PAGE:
Date of Defense:
May 12, 2015
Intro: The continuous fighting in Somalia, along with a government collapse and famine, has displaced millions of Somalis who have sought refuge in neighboring countries and the United States. Minnesota is home to the largest Somali population in the U.S. Islam p lays an important role in every aspect of Somali culture and dictates women’s roles. Women are encouraged to reproduce and children are seen as a “gift from Allah.” One of the biggest issues Somali refugees face in the U.S. is the difference in approach to health and the overarching health care system. There is a large disconnect between Western health care providers and Somali patients, resulting in distrust of Western medicine and reproductive health care. Additionally, Somalis come from a country where health services, including those regarding family planning, have been practically non – existent. By employing the community health worker (CHW) model, WellShare International used feedback from the Somali community to design a Somali Child Spacing Program to help educate men and women on their family planning options and to ensure the information was culturally specific and appropriate.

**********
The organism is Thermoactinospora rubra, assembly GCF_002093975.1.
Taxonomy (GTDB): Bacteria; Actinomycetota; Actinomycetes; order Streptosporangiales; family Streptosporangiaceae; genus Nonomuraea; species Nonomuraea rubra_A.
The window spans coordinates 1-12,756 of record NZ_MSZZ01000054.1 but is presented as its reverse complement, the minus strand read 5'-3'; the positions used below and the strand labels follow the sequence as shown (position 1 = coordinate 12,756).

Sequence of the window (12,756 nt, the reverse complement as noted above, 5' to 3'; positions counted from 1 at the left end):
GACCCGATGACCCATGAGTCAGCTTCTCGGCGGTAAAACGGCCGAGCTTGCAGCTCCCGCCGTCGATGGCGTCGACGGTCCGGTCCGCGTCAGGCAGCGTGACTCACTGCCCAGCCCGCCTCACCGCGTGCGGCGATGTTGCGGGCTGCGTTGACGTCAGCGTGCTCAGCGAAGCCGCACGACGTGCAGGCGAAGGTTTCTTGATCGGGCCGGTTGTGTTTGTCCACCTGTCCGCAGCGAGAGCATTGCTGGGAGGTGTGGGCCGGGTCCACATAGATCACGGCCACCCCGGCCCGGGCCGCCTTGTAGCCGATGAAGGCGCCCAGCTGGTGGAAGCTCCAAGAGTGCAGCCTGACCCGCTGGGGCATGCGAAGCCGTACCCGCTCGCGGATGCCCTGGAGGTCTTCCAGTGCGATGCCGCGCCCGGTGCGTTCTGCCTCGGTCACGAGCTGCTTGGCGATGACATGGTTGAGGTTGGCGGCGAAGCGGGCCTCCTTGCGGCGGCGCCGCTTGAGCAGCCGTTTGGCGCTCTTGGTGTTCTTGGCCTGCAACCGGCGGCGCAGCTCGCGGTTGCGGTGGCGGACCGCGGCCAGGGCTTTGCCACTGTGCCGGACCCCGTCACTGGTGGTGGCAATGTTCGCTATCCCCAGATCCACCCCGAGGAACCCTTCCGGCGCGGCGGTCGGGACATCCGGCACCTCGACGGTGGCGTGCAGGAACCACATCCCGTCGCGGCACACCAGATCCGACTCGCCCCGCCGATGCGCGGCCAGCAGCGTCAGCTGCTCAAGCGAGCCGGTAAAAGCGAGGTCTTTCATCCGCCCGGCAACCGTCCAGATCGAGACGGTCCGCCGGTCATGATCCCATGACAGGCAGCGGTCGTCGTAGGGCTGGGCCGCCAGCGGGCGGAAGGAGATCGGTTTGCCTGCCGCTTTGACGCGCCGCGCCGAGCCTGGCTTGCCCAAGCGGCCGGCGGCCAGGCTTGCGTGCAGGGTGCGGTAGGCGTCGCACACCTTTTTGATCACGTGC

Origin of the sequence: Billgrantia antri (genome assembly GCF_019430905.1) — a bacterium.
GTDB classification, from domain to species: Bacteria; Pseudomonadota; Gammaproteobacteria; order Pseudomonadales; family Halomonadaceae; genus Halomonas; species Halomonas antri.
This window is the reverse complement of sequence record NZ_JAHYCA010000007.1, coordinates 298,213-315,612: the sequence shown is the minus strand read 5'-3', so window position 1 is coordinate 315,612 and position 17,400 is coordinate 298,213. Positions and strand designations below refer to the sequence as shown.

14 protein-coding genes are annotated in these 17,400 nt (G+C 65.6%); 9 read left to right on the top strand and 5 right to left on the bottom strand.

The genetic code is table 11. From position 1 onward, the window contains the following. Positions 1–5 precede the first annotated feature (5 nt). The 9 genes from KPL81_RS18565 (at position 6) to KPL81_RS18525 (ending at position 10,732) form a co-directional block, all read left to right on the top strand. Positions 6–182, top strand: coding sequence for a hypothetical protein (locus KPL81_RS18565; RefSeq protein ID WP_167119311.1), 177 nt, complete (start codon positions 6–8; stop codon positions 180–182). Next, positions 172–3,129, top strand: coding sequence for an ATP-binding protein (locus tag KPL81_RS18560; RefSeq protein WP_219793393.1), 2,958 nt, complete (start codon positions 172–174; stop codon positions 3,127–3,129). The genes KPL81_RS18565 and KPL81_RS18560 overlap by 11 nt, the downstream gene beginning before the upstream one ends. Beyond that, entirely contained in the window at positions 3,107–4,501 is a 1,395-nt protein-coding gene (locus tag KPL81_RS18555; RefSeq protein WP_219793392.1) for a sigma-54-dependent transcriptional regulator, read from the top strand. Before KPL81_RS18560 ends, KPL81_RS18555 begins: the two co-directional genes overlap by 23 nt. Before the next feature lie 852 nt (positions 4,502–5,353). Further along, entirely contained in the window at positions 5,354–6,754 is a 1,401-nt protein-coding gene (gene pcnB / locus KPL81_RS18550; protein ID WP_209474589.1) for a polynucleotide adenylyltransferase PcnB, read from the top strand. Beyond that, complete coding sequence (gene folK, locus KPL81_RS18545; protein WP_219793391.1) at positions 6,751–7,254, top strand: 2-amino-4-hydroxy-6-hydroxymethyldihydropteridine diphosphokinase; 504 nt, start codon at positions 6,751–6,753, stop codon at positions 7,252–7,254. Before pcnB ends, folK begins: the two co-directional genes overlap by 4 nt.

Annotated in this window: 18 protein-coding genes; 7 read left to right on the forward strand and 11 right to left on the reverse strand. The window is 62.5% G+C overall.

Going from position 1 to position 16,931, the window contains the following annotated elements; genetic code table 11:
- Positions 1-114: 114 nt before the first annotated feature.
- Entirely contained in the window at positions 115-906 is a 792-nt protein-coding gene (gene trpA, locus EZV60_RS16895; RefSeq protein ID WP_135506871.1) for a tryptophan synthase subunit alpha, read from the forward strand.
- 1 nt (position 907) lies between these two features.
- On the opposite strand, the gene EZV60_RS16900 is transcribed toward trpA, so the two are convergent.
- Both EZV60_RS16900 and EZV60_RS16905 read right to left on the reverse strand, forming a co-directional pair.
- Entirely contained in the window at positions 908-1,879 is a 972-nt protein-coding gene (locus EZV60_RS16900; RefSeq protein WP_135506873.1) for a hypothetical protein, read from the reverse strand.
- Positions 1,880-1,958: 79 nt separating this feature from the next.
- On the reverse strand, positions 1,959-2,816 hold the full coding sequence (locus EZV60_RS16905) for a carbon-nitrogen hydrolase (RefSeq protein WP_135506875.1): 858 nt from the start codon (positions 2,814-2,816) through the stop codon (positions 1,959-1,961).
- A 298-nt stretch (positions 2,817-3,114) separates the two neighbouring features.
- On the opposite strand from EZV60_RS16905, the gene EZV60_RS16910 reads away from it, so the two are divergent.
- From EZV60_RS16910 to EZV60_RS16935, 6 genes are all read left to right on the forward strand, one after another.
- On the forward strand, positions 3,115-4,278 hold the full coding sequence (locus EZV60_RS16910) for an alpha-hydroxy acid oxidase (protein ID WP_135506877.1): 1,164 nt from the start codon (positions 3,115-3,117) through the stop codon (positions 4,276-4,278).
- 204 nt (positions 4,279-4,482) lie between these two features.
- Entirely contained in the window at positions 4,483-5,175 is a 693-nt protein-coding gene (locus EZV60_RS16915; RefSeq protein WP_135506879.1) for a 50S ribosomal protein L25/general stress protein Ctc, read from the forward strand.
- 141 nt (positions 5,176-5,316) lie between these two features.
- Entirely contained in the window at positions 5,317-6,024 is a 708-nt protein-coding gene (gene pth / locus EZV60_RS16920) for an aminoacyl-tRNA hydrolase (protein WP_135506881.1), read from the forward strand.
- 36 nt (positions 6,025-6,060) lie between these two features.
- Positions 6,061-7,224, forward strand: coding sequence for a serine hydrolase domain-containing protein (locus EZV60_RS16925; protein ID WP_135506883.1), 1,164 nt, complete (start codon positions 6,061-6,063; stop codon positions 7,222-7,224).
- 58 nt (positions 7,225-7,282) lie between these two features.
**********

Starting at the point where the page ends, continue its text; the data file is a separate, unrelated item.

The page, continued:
Methods: The objectives of this project were to create tools in three categories: outreach, assessment and evaluation – to aid in WellShare’s current programmatic efforts of improving and measuring reproductive health care knowledge and behavior in the Somali community. Research was conducted on current contraceptive options, new advancements in reproductive healthcare and public health guidelines. This literature, along with conversations with CHWs, guided the development of this project. Consistent status meetings were conducted at WellShare to include program staff in the process and development of materials. All products, except the databases, were translated to the Somali language.
Results: The comprehensive program included: three outreach forms and corresponding databases, a separate men’s and women’s pre/post test, a monitoring and evaluation database, training materials, a Child Spacing Methods Chart, and a clinic referral list for Minneapolis and St. Paul reproductive health clinics with Somali interpretation services. Each of the products corresponded to at least one of WellShare’s program objectives. The databases purpose was to store, track and evaluate the data.
Recommendations: The recommendations should be used to nurture and enhance the Somali Child Spacing Program to better serve the Somali community and improve maternal health in this population. The recommendations are organized into categories: 1) Involvement of CHWs; 2) Periodic revision and evaluation of project materials; and 3) Education and trainings for CHWs and health care providers.